Republic of the United States of Indonesia
Republik Indonesia Serikat
Timeline: Cherry, Plum, and Chrysanthemum

OTL equivalent: Indonesia
Flag of Indonesia National emblem of Indonesia Garuda Pancasila
Flag National emblem
Location of Indonesia (Myomi)
Location of Indonesia

Bhinneka Tunggal Ika (Old Javanese)
("Unity in Diversity")

Anthem "Indonesia Raya"
(and largest city)
  others Javanese; Sundanese; Madurese; Minangkabau; Musi; Buginese; Banjarese; Acehnese; Balinese; Betawi
Religion Islam, Christianity, Buddhism, Hinduism, Traditional folk religions
Ethnic Group Javanese; Sundanese; Malays; Chinese; Madurese; Bugis; Minangkabau; Banjars
Demonym Indonesian
Government Federal state; Parliamentary republic
  legislature Parliament of Indonesia
Population 238,000,000 
Established December 15, 1950
Independence from the Netherlands
  declared August 17, 1955
Currency Rupiah (Rp) (IDR)
Time Zone various (UTC+7 to +9)
Calling Code +62
Internet TLD .id

Indonesia, officially the Republic of the United States of Indonesia (Indonesian: Republik Indonesia Serikat), is a country in Southeast Asia and Oceania. Indonesia is an archipelago comprising approximately 17,508 islands. It is populated by over 238 million people and is the world's fourth most populous country. The nation's capital city is Jakarta.

The country shares land borders with Papua New Guinea, North Borneo, Sarawak and the Portuguese overseas province of Portuguese Timor. Other neighboring countries include MalayaMoroland, Philippines, Australia, and the British overseas territory of Andaman and Nicobar Islands.

Indonesia is a multi-ethnic and multi-cultural nation. Across its many islands, there are over 300 ethnic groups and more than 700 living languages are spoken in Indonesia. The largest - and politically dominant - ethnic group are the Javanese. A shared identity has developed, defined by a national language, ethnic diversity, religious pluralism within a majority Muslim population, and a history of colonialism and rebellion against it. Despite its large population and densely populated regions, Indonesia has vast areas of wilderness that support the world's second highest level of biodiversity.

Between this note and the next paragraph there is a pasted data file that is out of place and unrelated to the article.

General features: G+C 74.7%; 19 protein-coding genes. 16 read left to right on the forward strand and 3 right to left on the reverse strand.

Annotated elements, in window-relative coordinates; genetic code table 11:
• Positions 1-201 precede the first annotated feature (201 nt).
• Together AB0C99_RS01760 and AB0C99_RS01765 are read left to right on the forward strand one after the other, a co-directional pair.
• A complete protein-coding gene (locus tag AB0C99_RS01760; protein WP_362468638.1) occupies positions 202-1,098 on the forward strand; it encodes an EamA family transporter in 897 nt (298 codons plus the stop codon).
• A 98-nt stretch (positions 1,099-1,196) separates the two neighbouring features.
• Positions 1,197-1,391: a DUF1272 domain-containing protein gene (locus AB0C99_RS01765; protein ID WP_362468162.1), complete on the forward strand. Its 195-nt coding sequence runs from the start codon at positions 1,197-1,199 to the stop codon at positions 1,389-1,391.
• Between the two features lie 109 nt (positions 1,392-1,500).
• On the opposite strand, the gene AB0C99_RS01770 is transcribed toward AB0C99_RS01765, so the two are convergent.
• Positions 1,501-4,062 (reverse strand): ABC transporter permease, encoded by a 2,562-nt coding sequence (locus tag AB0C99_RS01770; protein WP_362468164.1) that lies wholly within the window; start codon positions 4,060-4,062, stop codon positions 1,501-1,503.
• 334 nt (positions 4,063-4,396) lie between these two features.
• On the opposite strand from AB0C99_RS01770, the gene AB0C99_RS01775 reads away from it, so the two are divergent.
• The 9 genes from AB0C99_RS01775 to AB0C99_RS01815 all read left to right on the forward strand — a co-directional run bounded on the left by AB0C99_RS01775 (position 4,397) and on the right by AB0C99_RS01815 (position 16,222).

Netherlands East Indies

main page: Dutch East Indies (Cherry, Plum, and Chrysanthemum)

Myristica fragrans - Köhler–s Medizinal-Pflanzen-097

The nutmeg plant was once one of the world's most valuable commodities and drew the first European colonial powers to Indonesia.

The first regular contact between Europeans and the peoples of Indonesia began in 1512, when Portuguese traders, led by Francisco Serrão, sought to monopolize the sources of nutmeg, cloves and cubeb pepper in Maluku. Dutch and British traders followed.

In 1602 the Dutch established the Dutch East India Company (VOC) and became the dominant European power. Following bankruptcy, the VOC was formally dissolved in 1800, and the government of the Netherlands established the Dutch East Indies as a nationalized colony.

From the arrival of the first Dutch ships in the late sixteenth century, to the independence of Indonesia in 1950, Dutch control over the Indonesian archipelago was always tenuous. Although Java was dominated by the Dutch, many areas remained independent throughout much of this time including Aceh, Bali, Lombok and Borneo. There were numerous wars and disturbances across the archipelago as various indigenous groups resisted efforts to establish a Dutch hegemony. It was not until the early 20th century, that Dutch dominance was extended across to the future territory of modern-day Indonesia.

From about 1840, Dutch national expansionism saw them wage a series of wars to enlarge and consolidate their possessions in the outer islands. Although Indonesian rebellions broke out, direct colonial rule was extended throughout the rest of the archipelago from 1821 to 1910 and control taken from the remaining independent local rulers. The Bird's Head Peninsula (Western New Guinea), was brought under Dutch administration in 1920. This final territorial range would form the territory of Indonesia.

1916 Dutch East Indies - Art

Dutch imperial imagery representing the Dutch East Indies, 1916

In 1901, Queen Wilhelmina announced that the Netherlands accepted an ethical responsibility for the welfare of their colonial subjects that could be summarized in the 'Three Policies' of Irrigation, Transmigration and Education. Upgrading the infrastructure of ports and roads in East Indies was a high priority for the Dutch, with the goal of modernizing the economy, facilitating commerce, and speeding up military movements.

The government policy on education, however, brought the Western political ideas of freedom and democracy. During the 1920s and 30s, this small elite began to articulate a rising anti-colonialism and a national consciousness. However, the Dutch colonial government strongly repressed all attempts at change and suppressed the Indonesian nationalist movement. Political freedoms under the Dutch were limited at best.